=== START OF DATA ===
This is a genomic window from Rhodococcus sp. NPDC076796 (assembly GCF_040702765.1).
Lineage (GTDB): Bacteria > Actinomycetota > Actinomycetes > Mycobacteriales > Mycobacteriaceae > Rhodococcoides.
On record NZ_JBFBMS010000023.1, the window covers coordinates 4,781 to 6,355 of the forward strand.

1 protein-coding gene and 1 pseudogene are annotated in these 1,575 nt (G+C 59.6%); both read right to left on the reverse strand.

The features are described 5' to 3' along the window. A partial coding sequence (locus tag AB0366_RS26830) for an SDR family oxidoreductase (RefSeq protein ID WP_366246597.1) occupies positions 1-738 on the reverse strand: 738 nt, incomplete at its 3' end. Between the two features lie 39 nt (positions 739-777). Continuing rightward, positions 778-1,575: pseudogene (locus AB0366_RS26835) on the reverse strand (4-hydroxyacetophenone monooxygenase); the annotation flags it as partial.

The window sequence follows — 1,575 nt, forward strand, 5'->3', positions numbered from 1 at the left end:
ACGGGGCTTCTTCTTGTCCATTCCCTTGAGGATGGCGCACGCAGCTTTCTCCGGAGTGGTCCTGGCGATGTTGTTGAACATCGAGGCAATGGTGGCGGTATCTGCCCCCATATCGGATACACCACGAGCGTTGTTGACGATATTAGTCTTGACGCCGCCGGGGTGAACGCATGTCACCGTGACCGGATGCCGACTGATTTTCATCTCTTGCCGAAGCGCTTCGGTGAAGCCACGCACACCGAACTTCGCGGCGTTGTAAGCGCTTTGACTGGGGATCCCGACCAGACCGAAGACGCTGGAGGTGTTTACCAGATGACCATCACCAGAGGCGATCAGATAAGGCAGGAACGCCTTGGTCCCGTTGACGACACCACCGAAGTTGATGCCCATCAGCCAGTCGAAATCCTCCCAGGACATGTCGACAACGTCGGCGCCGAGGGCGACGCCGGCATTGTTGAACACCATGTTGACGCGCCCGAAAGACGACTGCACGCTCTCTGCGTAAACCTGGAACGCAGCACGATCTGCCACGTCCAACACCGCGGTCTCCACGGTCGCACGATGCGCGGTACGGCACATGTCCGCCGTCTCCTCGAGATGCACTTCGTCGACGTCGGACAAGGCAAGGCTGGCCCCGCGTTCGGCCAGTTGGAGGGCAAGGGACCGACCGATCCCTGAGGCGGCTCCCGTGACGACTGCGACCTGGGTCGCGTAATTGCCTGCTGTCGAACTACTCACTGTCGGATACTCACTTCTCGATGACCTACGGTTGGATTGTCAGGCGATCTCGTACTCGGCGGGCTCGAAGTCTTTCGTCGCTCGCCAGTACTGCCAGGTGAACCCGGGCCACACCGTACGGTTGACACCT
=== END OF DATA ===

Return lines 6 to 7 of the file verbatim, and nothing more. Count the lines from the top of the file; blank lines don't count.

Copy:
The window sequence follows — 1,575 nt, forward strand, 5'->3', positions numbered from 1 at the left end:
ACGGGGCTTCTTCTTGTCCATTCCCTTGAGGATGGCGCACGCAGCTTTCTCCGGAGTGGTCCTGGCGATGTTGTTGAACATCGAGGCAATGGTGGCGGTATCTGCCCCCATATCGGATACACCACGAGCGTTGTTGACGATATTAGTCTTGACGCCGCCGGGGTGAACGCATGTCACCGTGACCGGATGCCGACTGATTTTCATCTCTTGCCGAAGCGCTTCGGTGAAGCCACGCACACCGAACTTCGCGGCGTTGTAAGCGCTTTGACTGGGGATCCCGACCAGACCGAAGACGCTGGAGGTGTTTACCAGATGACCATCACCAGAGGCGATCAGATAAGGCAGGAACGCCTTGGTCCCGTTGACGACACCACCGAAGTTGATGCCCATCAGCCAGTCGAAATCCTCCCAGGACATGTCGACAACGTCGGCGCCGAGGGCGACGCCGGCATTGTTGAACACCATGTTGACGCGCCCGAAAGACGACTGCACGCTCTCTGCGTAAACCTGGAACGCAGCACGATCTGCCACGTCCAACACCGCGGTCTCCACGGTCGCACGATGCGCGGTACGGCACATGTCCGCCGTCTCCTCGAGATGCACTTCGTCGACGTCGGACAAGGCAAGGCTGGCCCCGCGTTCGGCCAGTTGGAGGGCAAGGGACCGACCGATCCCTGAGGCGGCTCCCGTGACGACTGCGACCTGGGTCGCGTAATTGCCTGCTGTCGAACTACTCACTGTCGGATACTCACTTCTCGATGACCTACGGTTGGATTGTCAGGCGATCTCGTACTCGGCGGGCTCGAAGTCTTTCGTCGCTCGCCAGTACTGCCAGGTGAACCCGGGCCACACCGTACGGTTGACACCT